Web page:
The article below appeared in the Albuquerque Journal of February 3, 2012.
by D.S. Crafts
For the second concert of its inaugural season, the New Mexico Symphonic Chorus chose to produce King David by Honegger. It is refreshing that the organization is willing to program beyond the too-often-tried and too-well-true.
Arthur Honegger was part of that group of early-20th-century French composers known as Les Six. Their goal was to utilize the forms and idioms of contemporary popular music, rejecting the traditions of Romanticism and Impressionism, an attitude that Honegger later came to reject, however. Something of a hybrid between opera and oratorio, King David launched the composer to an international reputation.
It's an uneven work, to be sure. There are a few spots that sound like less-than-stellar movie music. But on the whole the piece is well worth reviving every now and again, full of bold color and dramatic graphic gesture.
Essentially, it tells the biblical story of King David from shepherd boy to victorious king, and finally the corruption of absolute power. It must be noted that the Philistines have gotten a bum rap for millennia. Most probably expatriate Greeks, they were anything but what their name has come to symbolize, having produced some of the most beautiful artifacts of the ancient world. But here they are still cast as villains.
The short scenes are connected by means of a narrator, Rabbi Harry Rosenfeld stepping forward in Sunday's performance at the National Hispanic Cultural Center's Journal Theatre. In a departure from the usual practice, he read the biblical quotes in the original Hebrew. It added a sense of the exotic but not much help for those who do not speak the language.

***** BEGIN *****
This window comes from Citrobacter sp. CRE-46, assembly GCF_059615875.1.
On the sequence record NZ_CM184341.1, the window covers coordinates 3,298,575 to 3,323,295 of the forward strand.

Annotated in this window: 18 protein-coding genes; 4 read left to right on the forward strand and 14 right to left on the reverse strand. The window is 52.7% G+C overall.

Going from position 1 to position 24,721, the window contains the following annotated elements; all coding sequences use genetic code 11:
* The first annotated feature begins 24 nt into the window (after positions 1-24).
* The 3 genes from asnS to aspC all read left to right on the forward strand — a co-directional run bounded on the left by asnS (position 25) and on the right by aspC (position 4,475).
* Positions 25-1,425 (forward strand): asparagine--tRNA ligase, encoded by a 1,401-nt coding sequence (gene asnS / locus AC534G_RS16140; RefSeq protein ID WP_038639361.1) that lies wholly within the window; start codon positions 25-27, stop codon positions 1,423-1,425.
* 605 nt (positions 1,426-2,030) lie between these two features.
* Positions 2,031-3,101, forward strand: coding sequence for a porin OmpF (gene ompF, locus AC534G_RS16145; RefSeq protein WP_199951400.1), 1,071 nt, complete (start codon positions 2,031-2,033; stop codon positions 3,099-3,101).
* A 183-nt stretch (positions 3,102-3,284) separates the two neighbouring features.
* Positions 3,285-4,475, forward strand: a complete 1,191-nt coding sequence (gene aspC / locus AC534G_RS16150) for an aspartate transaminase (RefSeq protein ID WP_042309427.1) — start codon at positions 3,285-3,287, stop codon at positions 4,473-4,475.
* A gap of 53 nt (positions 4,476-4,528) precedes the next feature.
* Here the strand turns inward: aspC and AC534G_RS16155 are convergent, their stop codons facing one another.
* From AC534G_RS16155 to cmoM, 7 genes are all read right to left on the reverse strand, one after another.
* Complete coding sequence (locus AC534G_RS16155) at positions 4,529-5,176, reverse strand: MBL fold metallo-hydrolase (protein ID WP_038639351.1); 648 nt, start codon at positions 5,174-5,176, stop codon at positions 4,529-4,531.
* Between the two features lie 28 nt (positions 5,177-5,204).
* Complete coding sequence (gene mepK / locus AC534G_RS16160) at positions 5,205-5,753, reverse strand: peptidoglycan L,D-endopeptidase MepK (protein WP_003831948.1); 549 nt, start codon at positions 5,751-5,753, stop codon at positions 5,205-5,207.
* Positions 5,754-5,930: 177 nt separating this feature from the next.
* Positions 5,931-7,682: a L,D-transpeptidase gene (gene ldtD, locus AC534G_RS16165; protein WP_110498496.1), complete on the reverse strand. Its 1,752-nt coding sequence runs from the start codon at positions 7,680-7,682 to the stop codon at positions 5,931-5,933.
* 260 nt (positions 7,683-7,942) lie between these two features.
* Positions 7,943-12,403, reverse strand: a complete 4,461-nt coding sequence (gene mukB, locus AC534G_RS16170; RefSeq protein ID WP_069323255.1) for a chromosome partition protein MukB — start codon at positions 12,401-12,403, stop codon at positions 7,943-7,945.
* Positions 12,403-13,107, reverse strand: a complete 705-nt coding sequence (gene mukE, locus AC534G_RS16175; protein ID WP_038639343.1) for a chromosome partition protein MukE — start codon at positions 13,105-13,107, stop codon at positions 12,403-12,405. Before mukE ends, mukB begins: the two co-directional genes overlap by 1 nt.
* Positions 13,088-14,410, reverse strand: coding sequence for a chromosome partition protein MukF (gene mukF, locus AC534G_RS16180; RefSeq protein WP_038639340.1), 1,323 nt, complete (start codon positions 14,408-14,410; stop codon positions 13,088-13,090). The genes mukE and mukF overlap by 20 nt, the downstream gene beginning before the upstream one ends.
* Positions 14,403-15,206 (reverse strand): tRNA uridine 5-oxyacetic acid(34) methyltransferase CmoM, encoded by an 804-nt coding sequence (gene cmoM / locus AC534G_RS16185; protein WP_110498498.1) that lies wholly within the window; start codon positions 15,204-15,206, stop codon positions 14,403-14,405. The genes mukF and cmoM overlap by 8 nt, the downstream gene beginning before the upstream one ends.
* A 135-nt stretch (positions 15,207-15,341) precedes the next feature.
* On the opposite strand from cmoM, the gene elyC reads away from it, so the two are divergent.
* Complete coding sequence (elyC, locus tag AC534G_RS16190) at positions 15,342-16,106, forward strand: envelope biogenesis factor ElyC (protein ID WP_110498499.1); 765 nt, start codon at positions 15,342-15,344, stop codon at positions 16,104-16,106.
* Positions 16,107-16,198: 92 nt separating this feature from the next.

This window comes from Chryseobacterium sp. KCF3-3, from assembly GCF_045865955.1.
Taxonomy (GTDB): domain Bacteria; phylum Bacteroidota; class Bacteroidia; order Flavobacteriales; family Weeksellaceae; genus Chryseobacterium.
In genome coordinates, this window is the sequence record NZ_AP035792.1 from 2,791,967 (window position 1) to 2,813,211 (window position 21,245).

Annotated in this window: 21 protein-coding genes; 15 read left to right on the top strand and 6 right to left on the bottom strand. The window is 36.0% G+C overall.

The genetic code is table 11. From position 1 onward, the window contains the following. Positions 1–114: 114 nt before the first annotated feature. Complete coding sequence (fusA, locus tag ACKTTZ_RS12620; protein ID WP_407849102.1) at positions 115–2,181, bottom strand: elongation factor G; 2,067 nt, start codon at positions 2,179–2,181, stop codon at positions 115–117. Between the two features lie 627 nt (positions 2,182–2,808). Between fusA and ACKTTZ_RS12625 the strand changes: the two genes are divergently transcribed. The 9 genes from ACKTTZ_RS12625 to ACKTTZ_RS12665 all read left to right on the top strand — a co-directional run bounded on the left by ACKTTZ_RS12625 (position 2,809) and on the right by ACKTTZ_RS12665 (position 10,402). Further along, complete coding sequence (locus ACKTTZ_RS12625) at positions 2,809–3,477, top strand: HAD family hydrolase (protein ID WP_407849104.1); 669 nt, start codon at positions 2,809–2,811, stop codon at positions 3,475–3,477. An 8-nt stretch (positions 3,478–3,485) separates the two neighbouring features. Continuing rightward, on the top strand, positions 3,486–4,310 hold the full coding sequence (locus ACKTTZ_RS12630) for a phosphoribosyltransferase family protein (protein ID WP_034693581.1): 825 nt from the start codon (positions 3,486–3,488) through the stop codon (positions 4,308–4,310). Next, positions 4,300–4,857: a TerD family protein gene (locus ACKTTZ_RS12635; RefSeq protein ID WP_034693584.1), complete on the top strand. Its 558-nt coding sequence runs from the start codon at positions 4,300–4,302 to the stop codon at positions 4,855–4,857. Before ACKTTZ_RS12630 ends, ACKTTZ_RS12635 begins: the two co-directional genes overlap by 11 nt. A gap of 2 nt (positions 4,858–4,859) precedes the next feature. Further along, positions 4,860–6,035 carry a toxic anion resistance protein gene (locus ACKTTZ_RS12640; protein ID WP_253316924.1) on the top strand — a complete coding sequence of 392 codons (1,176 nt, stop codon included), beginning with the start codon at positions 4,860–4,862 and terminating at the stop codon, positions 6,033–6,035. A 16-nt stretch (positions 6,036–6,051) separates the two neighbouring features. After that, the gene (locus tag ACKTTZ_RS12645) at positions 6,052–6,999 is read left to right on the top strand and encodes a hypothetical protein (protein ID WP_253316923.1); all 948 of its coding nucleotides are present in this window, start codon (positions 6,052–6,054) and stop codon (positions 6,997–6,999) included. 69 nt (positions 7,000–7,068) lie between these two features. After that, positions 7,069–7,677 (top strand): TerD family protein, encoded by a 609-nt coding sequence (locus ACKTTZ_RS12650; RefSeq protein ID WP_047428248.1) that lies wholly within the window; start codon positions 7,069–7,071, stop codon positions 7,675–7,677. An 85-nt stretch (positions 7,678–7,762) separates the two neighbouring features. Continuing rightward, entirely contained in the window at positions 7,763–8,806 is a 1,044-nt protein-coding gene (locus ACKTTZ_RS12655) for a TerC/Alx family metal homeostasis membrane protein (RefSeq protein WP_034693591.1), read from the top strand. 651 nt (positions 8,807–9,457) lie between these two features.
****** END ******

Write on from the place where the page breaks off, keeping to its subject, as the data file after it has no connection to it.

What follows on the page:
Music Director Roger Melone brings a buoyant sense of enthusiasm to everything he conducts, leading some outstanding performances by chorus and the group of 18 instrumentalists alike. The short but spirited “Song of Victory” was appropriately boisterous, as was the psalm “In my distress,” balanced by the particular tenderness of “Thee will I love,” one of the highlights of the afternoon.
As the Witch of Endor, actress Leslee Richards produced a chilling scene of necromancy. Tenor soloist Eric Parker and boy alto Sean Jahner both sang effectively. The two female soloists could have been stronger, though soprano Marilyn Thomas Bernard grew more secure as her voice became focused in the upper register, especially above the chorus in the Finale of Part Two.
The hopeful opening of Part Three reveled in a play of trumpets as the chorus sang with heightened sensibility “Now My Voice in Song Up-Soaring.”
The work ended with an elevated spirit of expansive optimism, reminiscent of the same composer's Christmas Oratorio. The metaphor of the blossoming flower prevails.